The Note-taking Fallacy
Andy Matuschak nails it in a series of entries on his site. A couple of good examples:
In fact, the negation almost seems true: most note-taking fanatics seem to actually be quite ineffective thinkers.
Many bloggers and “life-hackers” have made a full-time job of suggesting how you should organize your journal, or how you should most effectively “Write about what you read.” We should take this advice seriously insofar as those practices have helped the authors achieve meaningful creative work.
But most people who write about note-taking don’t seem particularly accomplished in their own fields, whatever those may be. In fact, most such writers aren’t applying their notes to some exogenous creative problem: their primary creative work is writing about productivity.
I don’t feel that Andy is trying to disparage people who write about note-taking, but rather to point out the potential distraction of reading advice written about note-taking by those who don’t necessarily produce other useful output. Also, that taking notes is not an end but a means.
Over the years, I’ve spent an inordinate amount of time thinking (and sometimes writing) about note-taking, and yet I don’t have a lot of actual results to show for it. I don’t feel like I’ve actually learned much because of it. Honestly, it’s fun to think about taking notes and try various methods, so the time spent wasn’t necessarily wasted, but still. I mean, I’ve spend entire days configuring a fancy bibliographic reference process and yet I’ve never once written an academic paper. Basically, don’t listen to any advice I offer about note-taking as a “tool for thought”, I guess.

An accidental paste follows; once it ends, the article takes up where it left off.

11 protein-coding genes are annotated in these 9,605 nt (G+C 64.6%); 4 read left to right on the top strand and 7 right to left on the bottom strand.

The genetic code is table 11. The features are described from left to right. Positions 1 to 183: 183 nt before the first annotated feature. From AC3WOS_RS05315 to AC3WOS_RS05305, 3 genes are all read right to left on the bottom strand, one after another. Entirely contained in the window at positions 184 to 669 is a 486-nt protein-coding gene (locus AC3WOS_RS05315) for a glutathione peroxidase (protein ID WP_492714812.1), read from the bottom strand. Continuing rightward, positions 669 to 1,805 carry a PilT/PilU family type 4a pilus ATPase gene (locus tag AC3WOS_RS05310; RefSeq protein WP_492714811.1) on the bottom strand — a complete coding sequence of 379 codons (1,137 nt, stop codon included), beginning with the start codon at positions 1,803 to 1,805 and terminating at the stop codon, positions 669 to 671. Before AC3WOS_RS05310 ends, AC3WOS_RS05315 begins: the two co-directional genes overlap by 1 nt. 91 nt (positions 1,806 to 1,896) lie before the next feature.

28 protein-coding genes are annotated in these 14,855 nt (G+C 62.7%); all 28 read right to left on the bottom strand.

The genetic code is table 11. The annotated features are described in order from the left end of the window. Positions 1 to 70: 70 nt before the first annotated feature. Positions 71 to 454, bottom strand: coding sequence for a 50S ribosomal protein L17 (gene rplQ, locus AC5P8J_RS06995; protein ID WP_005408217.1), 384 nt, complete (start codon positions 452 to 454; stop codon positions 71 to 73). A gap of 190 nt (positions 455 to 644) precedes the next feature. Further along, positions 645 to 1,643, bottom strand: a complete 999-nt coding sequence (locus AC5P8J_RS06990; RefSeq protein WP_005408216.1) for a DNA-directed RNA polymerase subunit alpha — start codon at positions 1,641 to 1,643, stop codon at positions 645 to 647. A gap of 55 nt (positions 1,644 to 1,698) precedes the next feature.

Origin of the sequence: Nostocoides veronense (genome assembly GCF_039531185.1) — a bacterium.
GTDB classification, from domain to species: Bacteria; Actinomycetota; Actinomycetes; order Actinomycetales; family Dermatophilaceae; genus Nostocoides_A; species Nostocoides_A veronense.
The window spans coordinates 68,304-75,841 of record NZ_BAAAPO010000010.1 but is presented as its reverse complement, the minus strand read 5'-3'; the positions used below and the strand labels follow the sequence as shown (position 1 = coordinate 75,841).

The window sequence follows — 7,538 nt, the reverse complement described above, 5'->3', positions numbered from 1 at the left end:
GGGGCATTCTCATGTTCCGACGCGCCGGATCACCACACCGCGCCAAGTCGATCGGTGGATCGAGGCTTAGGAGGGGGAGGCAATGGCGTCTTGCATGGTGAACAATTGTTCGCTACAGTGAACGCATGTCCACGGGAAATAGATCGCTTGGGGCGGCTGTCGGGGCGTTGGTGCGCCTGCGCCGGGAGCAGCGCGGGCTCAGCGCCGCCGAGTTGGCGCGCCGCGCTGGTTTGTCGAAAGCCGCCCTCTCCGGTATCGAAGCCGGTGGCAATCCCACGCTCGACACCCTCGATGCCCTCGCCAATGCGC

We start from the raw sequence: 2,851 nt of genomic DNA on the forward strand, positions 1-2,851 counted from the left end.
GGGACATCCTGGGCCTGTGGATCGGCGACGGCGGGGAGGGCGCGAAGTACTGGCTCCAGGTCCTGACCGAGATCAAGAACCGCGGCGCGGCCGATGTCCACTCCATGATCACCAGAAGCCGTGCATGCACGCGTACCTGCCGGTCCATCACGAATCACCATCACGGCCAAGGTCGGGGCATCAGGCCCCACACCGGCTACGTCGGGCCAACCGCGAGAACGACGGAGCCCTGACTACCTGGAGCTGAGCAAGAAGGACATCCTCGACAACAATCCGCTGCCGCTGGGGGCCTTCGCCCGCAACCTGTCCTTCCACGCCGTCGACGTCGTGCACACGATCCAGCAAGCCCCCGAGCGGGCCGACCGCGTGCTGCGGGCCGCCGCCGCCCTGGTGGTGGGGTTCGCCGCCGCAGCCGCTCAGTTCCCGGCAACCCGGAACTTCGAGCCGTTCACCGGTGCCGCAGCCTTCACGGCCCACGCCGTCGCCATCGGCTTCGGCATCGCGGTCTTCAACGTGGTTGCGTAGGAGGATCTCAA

I often see very smart and productive people just dumping stuff into random Apple Notes and never ever thinking about the “process” of taking notes. It’s embarrassing how much effort I’ve put toward this when so many people can produce great things without thinking about their “workflows” at all.
If I’m being honest, what I do is not “note-taking” but rather “record keeping”. I write things down that I don’t want to forget. I don’t do it as an aid to “thinking”.
(Thanks to Baldur Bjarnason for pointing out the notes on Andy’s site)